With climate and vegetation data, geographers closer to predicting droughts in Africa
What might happen if droughts were predicted months ahead of time? Food aid and other humanitarian efforts could be put together sooner and executed better, say UC Santa Barbara geographers Chris Funk, Greg Husak, and Joel Michaelsen. After over a decade of gathering and analyzing climate and vegetation data from East Africa, the researchers, who are part of the U.S. Agency for International Development's Famine Early Warning System Network (FEWS NET), say there is enough evidence to associate climate conditions in the region with projected rainfall deficits that could lead to food shortages.
"We've been looking at climate in East Africa and trying to relate that back to patterns in sea surface temperatures, rainfall, and winds over the Indian and Pacific oceans," said Funk, who analyzes and predicts large-scale climate anomalies in Africa. Results show that over the last 14 years, the number of droughts has doubled in East Africa. Roughly half of the last 14 years have been drought years.
"We've been worried about these trends for a long time," said Michaelsen, who studies the patterns of vegetation greening and browning in the area. "This year marks a bit of a watershed because we're starting to understand more the specific structure of these droughts, which is what underlay our early warning projections this year."
Through the climate data, coupled with satellite data that has recorded the patterns of vegetation greening and browning over the last decade, the researchers have detected a pattern that points to the likelihood of water shortages months ahead of time a pattern the U.S. government is taking seriously. A recent alert from the government-run USAID agency has taken into account FEWS NET's projection of the likelihood of low rainfall this March-May rainy season in East Africa, as USAID prepares its outreach efforts.
"It's already a billion-dollar problem that they're thinking needs $50 million more; they're already anticipating a 5 percent increase in the need for aid," said Husak, who specializes in analyzing remote sensing data and rainfall. The area, which includes chronically food-insecure countries like Ethiopia and Somalia, is still recovering from last year's famine.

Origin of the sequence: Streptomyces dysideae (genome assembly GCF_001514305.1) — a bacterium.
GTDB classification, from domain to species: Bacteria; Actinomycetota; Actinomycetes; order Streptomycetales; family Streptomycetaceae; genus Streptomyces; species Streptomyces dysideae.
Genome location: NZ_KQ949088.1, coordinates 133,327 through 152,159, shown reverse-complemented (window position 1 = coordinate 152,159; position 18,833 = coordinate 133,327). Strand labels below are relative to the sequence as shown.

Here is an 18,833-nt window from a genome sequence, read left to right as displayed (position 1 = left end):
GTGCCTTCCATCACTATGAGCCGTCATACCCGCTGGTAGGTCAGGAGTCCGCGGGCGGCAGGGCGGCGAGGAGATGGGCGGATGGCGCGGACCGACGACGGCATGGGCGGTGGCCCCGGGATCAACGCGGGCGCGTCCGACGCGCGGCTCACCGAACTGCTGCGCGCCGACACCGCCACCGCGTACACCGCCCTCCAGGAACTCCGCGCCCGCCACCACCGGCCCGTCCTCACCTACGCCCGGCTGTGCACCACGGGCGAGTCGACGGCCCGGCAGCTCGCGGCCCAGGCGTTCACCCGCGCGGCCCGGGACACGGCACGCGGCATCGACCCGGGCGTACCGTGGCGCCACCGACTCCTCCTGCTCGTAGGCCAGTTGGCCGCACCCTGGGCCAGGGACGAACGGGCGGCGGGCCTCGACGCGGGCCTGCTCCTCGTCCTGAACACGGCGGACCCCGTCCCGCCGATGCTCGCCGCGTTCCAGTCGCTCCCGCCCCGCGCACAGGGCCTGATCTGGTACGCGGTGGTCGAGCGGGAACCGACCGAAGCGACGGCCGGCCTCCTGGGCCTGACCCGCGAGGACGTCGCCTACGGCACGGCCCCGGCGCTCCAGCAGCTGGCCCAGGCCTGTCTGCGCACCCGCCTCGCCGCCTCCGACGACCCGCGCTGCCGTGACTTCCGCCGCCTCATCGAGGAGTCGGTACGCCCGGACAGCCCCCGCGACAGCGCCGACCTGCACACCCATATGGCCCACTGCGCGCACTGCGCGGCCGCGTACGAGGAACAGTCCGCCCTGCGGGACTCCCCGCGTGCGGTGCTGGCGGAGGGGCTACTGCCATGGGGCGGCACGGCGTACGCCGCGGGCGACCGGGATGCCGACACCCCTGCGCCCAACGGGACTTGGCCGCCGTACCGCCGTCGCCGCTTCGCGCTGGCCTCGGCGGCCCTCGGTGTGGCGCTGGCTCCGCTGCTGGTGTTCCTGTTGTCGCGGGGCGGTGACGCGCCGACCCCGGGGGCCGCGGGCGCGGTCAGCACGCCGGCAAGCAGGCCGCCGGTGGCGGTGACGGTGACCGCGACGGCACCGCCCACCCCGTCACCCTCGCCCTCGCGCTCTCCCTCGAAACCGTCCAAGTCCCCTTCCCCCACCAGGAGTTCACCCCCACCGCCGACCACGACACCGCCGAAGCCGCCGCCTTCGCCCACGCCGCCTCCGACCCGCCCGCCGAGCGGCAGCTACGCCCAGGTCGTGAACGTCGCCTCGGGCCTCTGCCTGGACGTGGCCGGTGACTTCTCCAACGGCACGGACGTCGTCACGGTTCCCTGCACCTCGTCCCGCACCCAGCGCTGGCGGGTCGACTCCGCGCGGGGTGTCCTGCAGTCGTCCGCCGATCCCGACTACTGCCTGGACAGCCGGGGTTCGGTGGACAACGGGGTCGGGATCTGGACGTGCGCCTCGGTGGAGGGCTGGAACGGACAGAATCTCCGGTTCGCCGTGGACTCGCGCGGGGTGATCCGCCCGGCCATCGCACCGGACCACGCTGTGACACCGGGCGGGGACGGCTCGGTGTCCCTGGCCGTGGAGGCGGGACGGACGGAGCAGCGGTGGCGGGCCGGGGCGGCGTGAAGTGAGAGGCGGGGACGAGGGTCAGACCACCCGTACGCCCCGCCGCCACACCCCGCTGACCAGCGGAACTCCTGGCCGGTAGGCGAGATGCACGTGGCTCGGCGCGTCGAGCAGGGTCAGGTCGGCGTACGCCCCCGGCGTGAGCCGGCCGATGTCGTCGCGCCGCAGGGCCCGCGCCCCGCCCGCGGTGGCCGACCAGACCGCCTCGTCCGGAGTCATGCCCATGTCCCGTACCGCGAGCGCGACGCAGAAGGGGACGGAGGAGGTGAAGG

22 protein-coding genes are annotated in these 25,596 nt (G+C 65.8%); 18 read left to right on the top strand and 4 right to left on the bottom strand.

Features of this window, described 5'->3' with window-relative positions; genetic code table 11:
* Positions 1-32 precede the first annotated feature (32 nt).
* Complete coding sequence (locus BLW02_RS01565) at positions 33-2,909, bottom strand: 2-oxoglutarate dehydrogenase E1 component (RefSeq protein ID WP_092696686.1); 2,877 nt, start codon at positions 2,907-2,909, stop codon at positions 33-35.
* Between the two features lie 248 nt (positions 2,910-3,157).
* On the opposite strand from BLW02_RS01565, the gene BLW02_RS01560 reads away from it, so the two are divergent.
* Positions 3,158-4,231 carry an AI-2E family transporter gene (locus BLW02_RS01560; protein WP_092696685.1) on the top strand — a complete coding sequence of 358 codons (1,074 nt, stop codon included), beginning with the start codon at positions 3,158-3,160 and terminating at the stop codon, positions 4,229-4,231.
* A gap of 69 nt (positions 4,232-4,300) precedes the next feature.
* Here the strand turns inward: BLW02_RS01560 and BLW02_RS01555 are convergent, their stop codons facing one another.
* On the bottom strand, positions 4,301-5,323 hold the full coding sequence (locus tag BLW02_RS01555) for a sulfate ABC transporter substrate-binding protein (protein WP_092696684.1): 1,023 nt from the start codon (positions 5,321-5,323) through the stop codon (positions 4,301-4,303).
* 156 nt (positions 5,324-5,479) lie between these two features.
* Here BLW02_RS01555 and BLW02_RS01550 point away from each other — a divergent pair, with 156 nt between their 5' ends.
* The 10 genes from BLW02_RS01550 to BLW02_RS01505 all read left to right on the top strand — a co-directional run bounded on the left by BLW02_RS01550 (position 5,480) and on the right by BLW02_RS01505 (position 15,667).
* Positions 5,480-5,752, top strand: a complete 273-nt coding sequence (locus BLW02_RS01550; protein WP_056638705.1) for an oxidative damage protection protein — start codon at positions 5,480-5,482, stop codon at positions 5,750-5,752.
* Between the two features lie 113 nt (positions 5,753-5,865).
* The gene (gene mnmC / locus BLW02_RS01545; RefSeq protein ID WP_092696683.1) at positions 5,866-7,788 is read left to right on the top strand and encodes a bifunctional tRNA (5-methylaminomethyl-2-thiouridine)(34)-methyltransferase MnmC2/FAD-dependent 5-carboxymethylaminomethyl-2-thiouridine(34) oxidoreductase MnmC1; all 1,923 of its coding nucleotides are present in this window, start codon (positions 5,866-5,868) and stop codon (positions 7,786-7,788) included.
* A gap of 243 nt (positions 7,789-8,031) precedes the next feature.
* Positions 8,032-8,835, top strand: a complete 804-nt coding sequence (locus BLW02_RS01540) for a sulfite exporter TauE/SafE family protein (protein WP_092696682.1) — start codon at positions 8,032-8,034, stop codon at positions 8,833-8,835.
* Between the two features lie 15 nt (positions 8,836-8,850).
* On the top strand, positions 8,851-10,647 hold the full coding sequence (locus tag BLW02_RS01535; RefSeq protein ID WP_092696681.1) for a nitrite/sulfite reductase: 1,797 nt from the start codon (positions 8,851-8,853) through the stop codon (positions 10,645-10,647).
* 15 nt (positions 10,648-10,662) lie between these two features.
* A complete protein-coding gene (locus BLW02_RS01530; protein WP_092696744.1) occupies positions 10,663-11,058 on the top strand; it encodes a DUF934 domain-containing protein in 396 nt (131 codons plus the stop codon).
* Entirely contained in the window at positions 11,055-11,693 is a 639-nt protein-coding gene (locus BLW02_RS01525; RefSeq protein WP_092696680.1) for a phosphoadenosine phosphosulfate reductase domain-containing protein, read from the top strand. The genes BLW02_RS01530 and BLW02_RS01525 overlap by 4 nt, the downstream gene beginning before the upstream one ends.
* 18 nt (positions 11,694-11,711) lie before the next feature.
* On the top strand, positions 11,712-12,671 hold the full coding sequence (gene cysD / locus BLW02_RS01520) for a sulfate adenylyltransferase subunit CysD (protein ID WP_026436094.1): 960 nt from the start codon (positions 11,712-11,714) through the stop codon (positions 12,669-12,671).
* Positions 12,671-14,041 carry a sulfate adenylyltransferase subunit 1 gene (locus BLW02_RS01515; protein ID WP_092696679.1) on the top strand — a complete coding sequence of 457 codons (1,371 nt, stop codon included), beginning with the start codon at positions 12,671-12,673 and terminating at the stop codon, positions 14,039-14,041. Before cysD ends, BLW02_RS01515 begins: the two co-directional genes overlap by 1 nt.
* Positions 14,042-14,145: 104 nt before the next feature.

The U.S. government spends more than a billion dollars in food aid every year. FEWS NET was created after the 1984-1985 Ethiopian famine, an event that killed over a million people before sufficient food aid could be airlifted into the country. FEWS NET has since become a leader in integrating monitoring, forecasting, and climate trends analysis.
Famine, say the researchers, is the result of more than severe climate: Conflict, political unrest, corruption, and other human factors are also major contributors to the crisis. Additionally, relief is not just a matter of putting food on a boat and distributing it among the locals. If food aid is sent to a place that doesn't need it, the surplus could distort the local market by devaluing the prices of local products. Conversely, not providing food aid quickly enough distorts the market in the other direction, limiting access to available resources.
"Prices of food have gone up," said Michaelsen. "It's not the brownness (of the vegetation) that causes food insecurity; it's the price of food." The challenge, say the geographers, will be for aid agencies to determine where their finite resources will go.
In the long term, and with more information, Michaelsen, Husak, and Funk, along with the extensive network of colleagues in FEWS NET, hope to gain a better understanding of the effects the changing climate will have on the abilities of a region and the agencies that support it to prevent future crises.
"There are going to be a lot of surprises, and how agile we are at responding to those surprises is going to make a big difference," said Michaelsen.